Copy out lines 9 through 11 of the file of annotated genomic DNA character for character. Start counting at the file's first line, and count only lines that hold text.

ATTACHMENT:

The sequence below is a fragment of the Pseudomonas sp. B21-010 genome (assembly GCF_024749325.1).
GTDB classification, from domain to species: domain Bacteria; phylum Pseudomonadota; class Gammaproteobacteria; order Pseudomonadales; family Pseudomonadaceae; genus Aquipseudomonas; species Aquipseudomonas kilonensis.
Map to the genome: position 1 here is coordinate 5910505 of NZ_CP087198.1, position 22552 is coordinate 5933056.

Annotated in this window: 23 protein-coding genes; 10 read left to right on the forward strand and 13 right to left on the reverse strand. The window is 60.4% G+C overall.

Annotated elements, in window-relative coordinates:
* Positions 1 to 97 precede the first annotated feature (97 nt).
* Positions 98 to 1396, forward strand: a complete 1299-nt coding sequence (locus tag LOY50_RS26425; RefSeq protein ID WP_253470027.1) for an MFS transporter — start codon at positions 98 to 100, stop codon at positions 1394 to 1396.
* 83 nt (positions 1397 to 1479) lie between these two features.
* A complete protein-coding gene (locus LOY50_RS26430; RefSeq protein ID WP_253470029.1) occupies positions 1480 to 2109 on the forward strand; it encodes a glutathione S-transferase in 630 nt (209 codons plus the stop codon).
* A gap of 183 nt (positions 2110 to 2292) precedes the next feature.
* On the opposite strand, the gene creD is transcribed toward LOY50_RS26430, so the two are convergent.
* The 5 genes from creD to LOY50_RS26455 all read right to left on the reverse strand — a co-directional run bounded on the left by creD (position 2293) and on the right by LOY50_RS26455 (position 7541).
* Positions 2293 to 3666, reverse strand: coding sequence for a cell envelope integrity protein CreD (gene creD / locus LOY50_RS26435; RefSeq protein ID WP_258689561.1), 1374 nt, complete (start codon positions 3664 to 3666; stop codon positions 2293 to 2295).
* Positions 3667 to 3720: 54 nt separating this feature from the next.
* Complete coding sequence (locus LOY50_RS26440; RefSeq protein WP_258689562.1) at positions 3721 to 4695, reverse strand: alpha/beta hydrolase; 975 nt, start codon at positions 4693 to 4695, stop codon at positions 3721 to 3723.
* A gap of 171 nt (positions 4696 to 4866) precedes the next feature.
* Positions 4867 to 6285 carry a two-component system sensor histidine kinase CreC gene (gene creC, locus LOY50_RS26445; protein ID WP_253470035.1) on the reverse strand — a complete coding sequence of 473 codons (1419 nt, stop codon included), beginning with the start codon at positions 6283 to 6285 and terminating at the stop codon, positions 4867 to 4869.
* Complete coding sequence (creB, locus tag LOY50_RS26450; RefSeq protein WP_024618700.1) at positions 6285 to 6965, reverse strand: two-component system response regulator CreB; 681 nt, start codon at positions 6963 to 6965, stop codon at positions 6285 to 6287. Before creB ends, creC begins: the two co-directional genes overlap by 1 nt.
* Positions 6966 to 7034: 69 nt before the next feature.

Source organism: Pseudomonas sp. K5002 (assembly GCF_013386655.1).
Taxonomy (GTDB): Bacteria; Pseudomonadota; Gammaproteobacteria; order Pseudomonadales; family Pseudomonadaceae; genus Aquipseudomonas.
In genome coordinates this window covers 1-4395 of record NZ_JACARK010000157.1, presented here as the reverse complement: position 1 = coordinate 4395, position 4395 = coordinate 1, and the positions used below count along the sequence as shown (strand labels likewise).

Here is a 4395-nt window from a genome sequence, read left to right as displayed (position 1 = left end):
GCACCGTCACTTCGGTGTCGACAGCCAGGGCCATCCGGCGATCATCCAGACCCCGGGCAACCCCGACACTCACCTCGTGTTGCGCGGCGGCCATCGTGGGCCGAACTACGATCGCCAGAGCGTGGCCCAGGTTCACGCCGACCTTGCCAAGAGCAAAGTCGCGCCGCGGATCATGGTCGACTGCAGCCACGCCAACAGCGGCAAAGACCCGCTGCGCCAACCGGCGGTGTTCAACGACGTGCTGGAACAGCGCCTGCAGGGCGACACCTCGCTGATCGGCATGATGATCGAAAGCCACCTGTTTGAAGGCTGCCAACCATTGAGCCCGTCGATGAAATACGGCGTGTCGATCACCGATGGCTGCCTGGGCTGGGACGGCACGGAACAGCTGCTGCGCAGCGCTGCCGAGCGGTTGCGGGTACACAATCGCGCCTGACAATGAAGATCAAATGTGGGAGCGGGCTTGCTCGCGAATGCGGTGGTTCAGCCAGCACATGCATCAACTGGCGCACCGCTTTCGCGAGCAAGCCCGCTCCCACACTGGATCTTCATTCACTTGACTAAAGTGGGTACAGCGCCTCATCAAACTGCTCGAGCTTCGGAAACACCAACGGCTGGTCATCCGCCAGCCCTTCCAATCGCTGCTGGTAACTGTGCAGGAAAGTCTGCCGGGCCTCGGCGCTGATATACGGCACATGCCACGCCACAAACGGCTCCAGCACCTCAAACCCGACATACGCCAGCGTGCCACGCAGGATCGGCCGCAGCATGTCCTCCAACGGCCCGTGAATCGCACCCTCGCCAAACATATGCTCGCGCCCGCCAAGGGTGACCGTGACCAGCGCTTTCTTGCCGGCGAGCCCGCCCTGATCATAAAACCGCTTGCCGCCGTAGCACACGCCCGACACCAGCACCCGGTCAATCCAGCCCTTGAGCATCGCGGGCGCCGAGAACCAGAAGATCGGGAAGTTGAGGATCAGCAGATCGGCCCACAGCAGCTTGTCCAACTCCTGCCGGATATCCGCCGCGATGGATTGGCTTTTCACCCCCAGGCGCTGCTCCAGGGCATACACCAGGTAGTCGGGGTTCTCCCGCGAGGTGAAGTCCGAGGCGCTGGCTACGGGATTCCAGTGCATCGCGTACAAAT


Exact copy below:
* A complete protein-coding gene (locus LOY50_RS26430; RefSeq protein ID WP_253470029.1) occupies positions 1480 to 2109 on the forward strand; it encodes a glutathione S-transferase in 630 nt (209 codons plus the stop codon).
* A gap of 183 nt (positions 2110 to 2292) precedes the next feature.
* On the opposite strand, the gene creD is transcribed toward LOY50_RS26430, so the two are convergent.